7 Ways to Help a Strong Willed Child
Updated: Nov 4, 2017
My kids are fun, energetic and tenacious.
I get to parent 2 children who will spend hours exploring across country on their bikes, will create games out of an empty space and can find silence hilarious. Their tenacity and independent thinking are great for adventures, problem solving and making the most of their environment. But brushing their teeth? Sitting quietly? Tidying away toys? Frankly, I may as well be asking them to single handedly clean Buckingham palace, in the dark - at least that is what you would assume, given their reactions! And whilst I am a huge champion of peaceful parenting - peace is the last thing that springs to mind when I eventually crack and hollar, “Clean your teeth!!!!” Seriously, even my husband grabs a toothbrush.
The truth is, this world needs a generation of tenacious, passionate people who act justly when no one else does, who love mercy when society says just love your self, and who are prepared to walk humbly, in friendship with their saviour — when their generation will tell them it’s foolish. Those of us with strong willed kids are on to winners, it may not always feel it, but we really are. However the earth also needs a generation of spirit filled, tender yet equally tenacious parents to raise these incredible children. Whilst it can feel at times over whelming, a mums gift to her strong willed child is to help channel their determination, not shrink it! So here are a few ideas, from one exhausted mum to the next, on how to help our wild yet wonderful kids.
1. Don’t put in unnecessary boundaries.
God has created us with free will and a whole earth of potential. In the garden of Eden he kept it simple, go and enjoy yourselves, just avoid this tree.When Jesus commissioned the disciples he gave them principals to live by, and then sent them out with a simple go. A strong willed child will kick against always hearing the word “No," but if you give them a strong “yes” the no will often loose appeal. Let them try new things, voice their thoughts, take a few risks whilst they are young and you are around to help them navigate their way through the damage. When setting boundaries ask yourself, is the end goal righteousness or safety, if not, consider whether it is a boundary you really need to make.
2. Offer choices, it makes them feel empowered and respected.
I was recently looking after a little girl in an indoor play area, who refused to wear socks in the soft play (they weren’t pink). Other children and a member of staff began getting very stressed about the child’s lack of compliance and came to find me to deal with it. Very aware that I didn’t want a big stand off, I decided to help the child feel a sense of positive authority over their own body, “Sweetheart, would you like to pop your socks on and run inside the soft play, or keep them off and you can run around the outskirts of the soft play?” It was a genuine question, either option could be good fun, and suddenly the main object was not socks but location. She looked at me, picked up her socks and said, “I’ll play here.”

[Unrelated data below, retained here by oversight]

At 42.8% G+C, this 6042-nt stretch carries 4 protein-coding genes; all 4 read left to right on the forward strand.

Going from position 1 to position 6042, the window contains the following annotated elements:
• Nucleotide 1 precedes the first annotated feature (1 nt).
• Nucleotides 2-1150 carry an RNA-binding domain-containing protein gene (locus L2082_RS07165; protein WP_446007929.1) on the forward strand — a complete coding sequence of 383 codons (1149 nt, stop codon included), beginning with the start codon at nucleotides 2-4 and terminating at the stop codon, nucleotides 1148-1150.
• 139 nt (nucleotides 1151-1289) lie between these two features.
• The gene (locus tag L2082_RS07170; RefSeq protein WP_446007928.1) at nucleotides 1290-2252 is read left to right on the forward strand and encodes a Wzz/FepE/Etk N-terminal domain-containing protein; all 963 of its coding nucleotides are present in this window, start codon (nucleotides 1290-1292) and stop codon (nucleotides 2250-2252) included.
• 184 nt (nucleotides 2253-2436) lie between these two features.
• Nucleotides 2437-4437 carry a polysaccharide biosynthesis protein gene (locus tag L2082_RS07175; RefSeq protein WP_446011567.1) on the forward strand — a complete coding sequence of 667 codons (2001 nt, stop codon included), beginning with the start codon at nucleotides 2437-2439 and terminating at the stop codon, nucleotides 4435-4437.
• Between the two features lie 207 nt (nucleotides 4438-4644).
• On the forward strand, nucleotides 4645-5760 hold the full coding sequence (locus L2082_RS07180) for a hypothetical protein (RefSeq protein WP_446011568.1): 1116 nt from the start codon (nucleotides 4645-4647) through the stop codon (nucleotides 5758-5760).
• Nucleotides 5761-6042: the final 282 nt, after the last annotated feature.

3. Humans mirror, be careful of your own behaviour!
A strong willed child who is confronted by a stubborn parent will likely greet them in the same manner. Are you giving your children breathing space, is the day set only to your pace, have you given room for other members of the family to explore what they love, try out new things and contribute their own ways of doing things? Many battles are saved when a child feels as though they are equally respected. Tenderness and flexibility can melt the heart of even the strongest will!
4. Master the sad face!
Much like the mirroring, if a child’s behaviour is met with anger, you can expect things to escalate pretty quickly. It is far easier for a child to respond warmly to a parent who is feeling sad about their choice than one who is angry. Anger can place a child into fight or flight mode, whereas a sad tone and face gives them the responsibility of repairing the broken trust.
5. Let your child negotiate!
Relationships need to offer both parties room to change the others mind. We see God give opportunity to Abraham to persuade him to save Sodom, he allows Moses to change his mind about leaving the children of Israel and sending an Angel instead. It is not a sign of God’s weakness but rather his dedication to building connection and friendship with his children. Aside from the relational benefits, allowing your child room to articulate their thoughts, form an argument and convince someone of something whilst in a safe environment, will give them the tools to use their determination and tenacity well in later life.
6. Don’t negotiate with terrorists!
At times my children will know how to keep me talking for so long I am completely baffled and loose sight of what I am trying to achieve. If my kids are being rude or aggressive I’ll simply say, “Come back and chat to me when your heart is kind” and walk off. They may follow me (and usually do at first), shouting all the way, but they have learned that nothing new will happen until they speak to me with a kind heart.
At times I may think my kids have reacted impulsively or irrationally, but when I take the time to dig deeper and chat things through, I can often discover a well intentioned heart with poor execution. Connecting with our kids and really listening to their thoughts and reasoning is a powerful way of demonstrating, “I love you, and I am on your side!”
Wherever you are in your journey of raising strong willed kids — keep going! Keep looking for creative ways to engage your children, to raise their empathy and to train their independent minds. I pray you will, in fact, I know you will. After all, their strength and tenacity is probably a gift they’ve inherited from you!